A President for All Seasons : He Marches Through Second Term, Firmly in Command

Barbara Kellerman is professor of political science at the Institute for Leadership Studies of Fairleigh Dickinson University in Teaneck, N.J. She is the author of "The Political Presidency: Practice of Leadership From Kennedy to Reagan" (Oxford University Press, 1984).

Ronald Reagan may not be able to delay the vicissitudes of old age forever, but he certainly has a knack for fending them off. What is perhaps even more remarkable is the skill and doggedness with which he is managing to stay still another inevitability: lame duckery.

Now into the sixth year of his presidency, fresh from what is widely agreed was a major foreign policy triumph in the Philippines, Ronald Reagan gives every sign of being a leader who, instead of being hobbled, is still to be reckoned with.

There are those who attribute whatever good befalls President Reagan to luck. And in part it's true. Particularly in foreign affairs, his Administration has benefited from circumstances beyond its control, ranging from an enfeebled Soviet leadership during virtually Reagan's entire first term to cracks in OPEC's cartel and a sharp decline in the worldwide price of oil during the first part of his second term.

But whatever you may think about the virtues of Reagan's ideas and political programs, the fact is that they have at least for now changed the nature of the political discourse in this country, and also abroad.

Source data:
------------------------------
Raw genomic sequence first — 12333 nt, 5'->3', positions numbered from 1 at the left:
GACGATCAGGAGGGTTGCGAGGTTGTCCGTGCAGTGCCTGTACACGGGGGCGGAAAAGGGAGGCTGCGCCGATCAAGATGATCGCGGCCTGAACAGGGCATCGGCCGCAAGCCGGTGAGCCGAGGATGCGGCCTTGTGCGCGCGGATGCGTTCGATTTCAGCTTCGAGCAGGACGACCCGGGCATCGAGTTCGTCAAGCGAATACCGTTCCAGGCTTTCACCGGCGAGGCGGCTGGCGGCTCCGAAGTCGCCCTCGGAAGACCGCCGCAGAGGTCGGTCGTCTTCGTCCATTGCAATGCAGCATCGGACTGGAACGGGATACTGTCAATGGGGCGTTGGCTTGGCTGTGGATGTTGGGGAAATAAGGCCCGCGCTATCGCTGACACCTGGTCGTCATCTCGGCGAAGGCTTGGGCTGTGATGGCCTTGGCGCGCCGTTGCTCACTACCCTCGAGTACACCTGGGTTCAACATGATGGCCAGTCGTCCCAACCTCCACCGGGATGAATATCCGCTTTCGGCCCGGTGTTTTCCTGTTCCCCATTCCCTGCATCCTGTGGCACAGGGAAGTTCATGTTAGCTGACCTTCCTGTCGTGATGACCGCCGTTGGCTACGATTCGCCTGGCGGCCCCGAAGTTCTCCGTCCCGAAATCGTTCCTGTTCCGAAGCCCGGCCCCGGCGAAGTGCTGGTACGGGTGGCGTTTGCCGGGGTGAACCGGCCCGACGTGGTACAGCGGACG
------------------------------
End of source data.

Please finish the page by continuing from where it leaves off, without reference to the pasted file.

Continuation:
During Reagan's first term, his attention was mainly on domestic politics, especially national economic policy. He and key members of his competent team understood the importance of getting off to a running start. Distinguishing himself at the outset from his predecessor, the new President lost no time in establishing a clear set of legislative priorities, taking his case to the American people, and politicking vigorously on its behalf, especially among members of Congress. Before the first nine months of Reagan's first year in office were over, the keystones of his economic program were in place: a bill requiring budget cuts in excess of $35 billion for fiscal 1982, and a measure cutting personal income taxes by a hefty 25% over a three-year period.

Moreover, Reagan's legislative accomplishments quickly established him as someone with a clear and deeply held set of beliefs about America's political and economic order, and as a masterful politician. That reputation remains essentially intact to this day--in no small part because by many measures Reaganomics appears to have worked.

All indications are that during Reagan's second term, his attention will increasingly turn from domestic to foreign affairs. (The tax bill is an exception to this rule.) The President seems poised to try to capitalize on another one of his major initiatives: America's enormous defense buildup. Secure in the knowledge that the balance of arms has largely been restored, boasting a vision-cum-bargaining chip called the Strategic Defense Initiative and pressured by a public made nervous by his previously strident anti-communist rhetoric, Reagan seems much more interested now in talking to the Soviets and reaching at least limited agreements with them on arms control and other bilateral issues. We also can expect that the Administration, buoyed by dictatorships giving way to democracy in several countries in this hemisphere as well as in the Philippines, will not be shy about pressing for similar transformations in other nations around the globe.